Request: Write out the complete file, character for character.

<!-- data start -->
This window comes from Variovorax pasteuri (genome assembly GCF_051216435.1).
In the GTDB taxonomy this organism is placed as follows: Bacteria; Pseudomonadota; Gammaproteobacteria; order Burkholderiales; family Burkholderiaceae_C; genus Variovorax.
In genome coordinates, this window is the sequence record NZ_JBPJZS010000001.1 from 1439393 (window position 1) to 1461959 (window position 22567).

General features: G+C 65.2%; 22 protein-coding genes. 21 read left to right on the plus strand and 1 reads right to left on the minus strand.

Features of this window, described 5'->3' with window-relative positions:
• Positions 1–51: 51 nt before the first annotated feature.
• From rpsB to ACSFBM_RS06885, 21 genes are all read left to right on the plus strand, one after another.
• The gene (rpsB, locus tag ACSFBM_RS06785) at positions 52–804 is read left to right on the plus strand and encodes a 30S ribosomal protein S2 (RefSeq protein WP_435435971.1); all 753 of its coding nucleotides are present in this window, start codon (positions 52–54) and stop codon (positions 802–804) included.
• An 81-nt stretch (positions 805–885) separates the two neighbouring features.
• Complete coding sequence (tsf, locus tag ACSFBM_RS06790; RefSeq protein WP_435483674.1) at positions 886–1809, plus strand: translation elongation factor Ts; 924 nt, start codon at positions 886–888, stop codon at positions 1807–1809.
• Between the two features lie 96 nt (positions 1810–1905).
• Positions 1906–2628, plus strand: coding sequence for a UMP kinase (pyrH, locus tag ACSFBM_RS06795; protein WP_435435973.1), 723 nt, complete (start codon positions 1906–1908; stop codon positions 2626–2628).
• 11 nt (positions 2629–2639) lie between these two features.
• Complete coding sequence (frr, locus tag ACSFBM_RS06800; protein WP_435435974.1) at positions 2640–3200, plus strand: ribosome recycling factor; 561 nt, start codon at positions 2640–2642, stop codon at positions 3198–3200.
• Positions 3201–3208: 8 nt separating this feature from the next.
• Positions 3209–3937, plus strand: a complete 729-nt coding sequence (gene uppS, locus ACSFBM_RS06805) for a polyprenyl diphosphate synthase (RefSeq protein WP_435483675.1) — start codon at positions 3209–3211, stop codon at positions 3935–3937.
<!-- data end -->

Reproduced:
This window comes from Variovorax pasteuri (genome assembly GCF_051216435.1).
In the GTDB taxonomy this organism is placed as follows: Bacteria; Pseudomonadota; Gammaproteobacteria; order Burkholderiales; family Burkholderiaceae_C; genus Variovorax.
In genome coordinates, this window is the sequence record NZ_JBPJZS010000001.1 from 1439393 (window position 1) to 1461959 (window position 22567).

General features: G+C 65.2%; 22 protein-coding genes. 21 read left to right on the plus strand and 1 reads right to left on the minus strand.

Features of this window, described 5'->3' with window-relative positions:
• Positions 1–51: 51 nt before the first annotated feature.
• From rpsB to ACSFBM_RS06885, 21 genes are all read left to right on the plus strand, one after another.
• The gene (rpsB, locus tag ACSFBM_RS06785) at positions 52–804 is read left to right on the plus strand and encodes a 30S ribosomal protein S2 (RefSeq protein WP_435435971.1); all 753 of its coding nucleotides are present in this window, start codon (positions 52–54) and stop codon (positions 802–804) included.
• An 81-nt stretch (positions 805–885) separates the two neighbouring features.
• Complete coding sequence (tsf, locus tag ACSFBM_RS06790; RefSeq protein WP_435483674.1) at positions 886–1809, plus strand: translation elongation factor Ts; 924 nt, start codon at positions 886–888, stop codon at positions 1807–1809.
• Between the two features lie 96 nt (positions 1810–1905).
• Positions 1906–2628, plus strand: coding sequence for a UMP kinase (pyrH, locus tag ACSFBM_RS06795; protein WP_435435973.1), 723 nt, complete (start codon positions 1906–1908; stop codon positions 2626–2628).
• 11 nt (positions 2629–2639) lie between these two features.
• Complete coding sequence (frr, locus tag ACSFBM_RS06800; protein WP_435435974.1) at positions 2640–3200, plus strand: ribosome recycling factor; 561 nt, start codon at positions 2640–2642, stop codon at positions 3198–3200.
• Positions 3201–3208: 8 nt separating this feature from the next.
• Positions 3209–3937, plus strand: a complete 729-nt coding sequence (gene uppS, locus ACSFBM_RS06805) for a polyprenyl diphosphate synthase (RefSeq protein WP_435483675.1) — start codon at positions 3209–3211, stop codon at positions 3935–3937.